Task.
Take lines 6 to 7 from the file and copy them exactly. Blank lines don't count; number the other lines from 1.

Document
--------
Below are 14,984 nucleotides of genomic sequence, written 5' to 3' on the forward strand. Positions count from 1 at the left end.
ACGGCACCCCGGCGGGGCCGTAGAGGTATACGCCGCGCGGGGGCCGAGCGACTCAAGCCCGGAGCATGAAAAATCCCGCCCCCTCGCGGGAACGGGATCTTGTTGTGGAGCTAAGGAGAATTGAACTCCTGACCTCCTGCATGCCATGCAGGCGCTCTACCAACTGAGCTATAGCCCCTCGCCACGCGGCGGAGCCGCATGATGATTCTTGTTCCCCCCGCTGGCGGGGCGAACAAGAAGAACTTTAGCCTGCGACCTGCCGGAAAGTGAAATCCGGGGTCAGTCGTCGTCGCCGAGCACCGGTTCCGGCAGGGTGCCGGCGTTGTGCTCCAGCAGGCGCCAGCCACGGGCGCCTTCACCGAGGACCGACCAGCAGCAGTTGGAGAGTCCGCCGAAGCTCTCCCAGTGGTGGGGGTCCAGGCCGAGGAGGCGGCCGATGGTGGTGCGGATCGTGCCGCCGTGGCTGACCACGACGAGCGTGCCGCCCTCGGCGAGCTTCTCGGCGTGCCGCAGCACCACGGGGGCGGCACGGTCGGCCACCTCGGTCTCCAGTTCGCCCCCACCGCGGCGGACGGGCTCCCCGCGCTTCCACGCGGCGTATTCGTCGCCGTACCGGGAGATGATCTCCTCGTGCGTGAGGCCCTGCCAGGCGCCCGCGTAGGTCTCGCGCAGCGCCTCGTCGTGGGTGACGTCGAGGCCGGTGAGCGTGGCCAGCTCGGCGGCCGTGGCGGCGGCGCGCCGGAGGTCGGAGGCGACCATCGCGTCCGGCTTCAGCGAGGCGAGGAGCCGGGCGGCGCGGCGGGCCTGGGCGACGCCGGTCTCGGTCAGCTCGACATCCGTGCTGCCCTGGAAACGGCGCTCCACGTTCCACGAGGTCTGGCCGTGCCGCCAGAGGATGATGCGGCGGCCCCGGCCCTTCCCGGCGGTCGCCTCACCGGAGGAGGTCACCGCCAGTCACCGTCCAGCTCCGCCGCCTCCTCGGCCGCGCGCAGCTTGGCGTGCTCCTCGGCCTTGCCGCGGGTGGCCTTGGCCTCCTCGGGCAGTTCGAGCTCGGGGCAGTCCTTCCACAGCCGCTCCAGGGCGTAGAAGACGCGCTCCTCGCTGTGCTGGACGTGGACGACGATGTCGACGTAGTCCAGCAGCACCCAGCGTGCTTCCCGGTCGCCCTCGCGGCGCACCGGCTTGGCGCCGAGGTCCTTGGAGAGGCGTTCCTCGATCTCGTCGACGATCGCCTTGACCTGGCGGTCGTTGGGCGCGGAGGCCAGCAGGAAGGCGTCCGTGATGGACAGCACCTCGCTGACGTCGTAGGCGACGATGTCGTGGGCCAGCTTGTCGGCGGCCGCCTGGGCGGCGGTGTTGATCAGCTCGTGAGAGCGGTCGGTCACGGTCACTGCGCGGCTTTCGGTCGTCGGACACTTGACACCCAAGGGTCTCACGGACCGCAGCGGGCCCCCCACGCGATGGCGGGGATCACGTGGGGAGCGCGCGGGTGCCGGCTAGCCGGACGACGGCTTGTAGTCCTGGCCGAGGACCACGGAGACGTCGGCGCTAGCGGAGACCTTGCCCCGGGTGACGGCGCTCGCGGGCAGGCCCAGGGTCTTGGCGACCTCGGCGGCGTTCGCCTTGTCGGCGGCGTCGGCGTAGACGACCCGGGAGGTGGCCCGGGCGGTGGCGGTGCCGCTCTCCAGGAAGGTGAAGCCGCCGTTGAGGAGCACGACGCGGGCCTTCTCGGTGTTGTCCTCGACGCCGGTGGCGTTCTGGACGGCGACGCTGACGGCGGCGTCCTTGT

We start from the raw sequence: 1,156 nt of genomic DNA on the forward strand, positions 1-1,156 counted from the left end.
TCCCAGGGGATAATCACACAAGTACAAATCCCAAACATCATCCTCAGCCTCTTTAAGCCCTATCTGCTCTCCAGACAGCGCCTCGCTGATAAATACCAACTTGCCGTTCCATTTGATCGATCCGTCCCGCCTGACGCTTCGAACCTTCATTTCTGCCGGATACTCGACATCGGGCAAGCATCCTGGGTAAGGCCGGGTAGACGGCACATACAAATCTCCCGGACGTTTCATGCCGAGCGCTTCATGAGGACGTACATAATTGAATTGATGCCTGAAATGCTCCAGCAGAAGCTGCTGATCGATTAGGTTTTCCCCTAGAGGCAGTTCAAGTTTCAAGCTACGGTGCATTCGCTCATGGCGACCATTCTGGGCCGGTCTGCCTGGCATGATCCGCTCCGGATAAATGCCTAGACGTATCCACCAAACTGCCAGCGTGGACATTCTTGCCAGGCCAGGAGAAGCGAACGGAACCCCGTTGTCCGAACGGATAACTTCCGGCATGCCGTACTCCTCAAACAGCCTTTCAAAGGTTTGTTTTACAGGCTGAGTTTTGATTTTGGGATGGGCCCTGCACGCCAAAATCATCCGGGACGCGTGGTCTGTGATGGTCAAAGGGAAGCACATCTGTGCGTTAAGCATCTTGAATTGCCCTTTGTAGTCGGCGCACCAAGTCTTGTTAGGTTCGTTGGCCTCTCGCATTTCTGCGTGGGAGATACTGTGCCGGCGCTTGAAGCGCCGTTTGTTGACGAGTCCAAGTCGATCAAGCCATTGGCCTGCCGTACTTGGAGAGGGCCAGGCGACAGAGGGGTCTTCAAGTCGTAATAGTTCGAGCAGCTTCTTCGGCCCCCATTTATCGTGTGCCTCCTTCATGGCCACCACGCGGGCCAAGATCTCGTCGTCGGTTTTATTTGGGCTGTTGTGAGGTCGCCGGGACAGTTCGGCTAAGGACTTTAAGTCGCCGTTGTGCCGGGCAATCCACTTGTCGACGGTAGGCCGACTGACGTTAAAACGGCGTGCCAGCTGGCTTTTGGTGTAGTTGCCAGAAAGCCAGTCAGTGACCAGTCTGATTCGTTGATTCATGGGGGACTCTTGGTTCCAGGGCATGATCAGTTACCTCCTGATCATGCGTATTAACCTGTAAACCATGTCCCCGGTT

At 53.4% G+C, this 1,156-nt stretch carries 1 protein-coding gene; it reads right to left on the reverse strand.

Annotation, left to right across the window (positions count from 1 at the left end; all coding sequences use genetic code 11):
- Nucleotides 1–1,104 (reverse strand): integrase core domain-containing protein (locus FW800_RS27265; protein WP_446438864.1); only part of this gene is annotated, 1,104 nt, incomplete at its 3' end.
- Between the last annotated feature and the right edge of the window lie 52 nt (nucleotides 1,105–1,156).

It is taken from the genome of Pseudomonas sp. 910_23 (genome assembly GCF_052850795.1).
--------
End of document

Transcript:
Annotation, left to right across the window (positions count from 1 at the left end; all coding sequences use genetic code 11):
- Nucleotides 1–1,104 (reverse strand): integrase core domain-containing protein (locus FW800_RS27265; protein WP_446438864.1); only part of this gene is annotated, 1,104 nt, incomplete at its 3' end.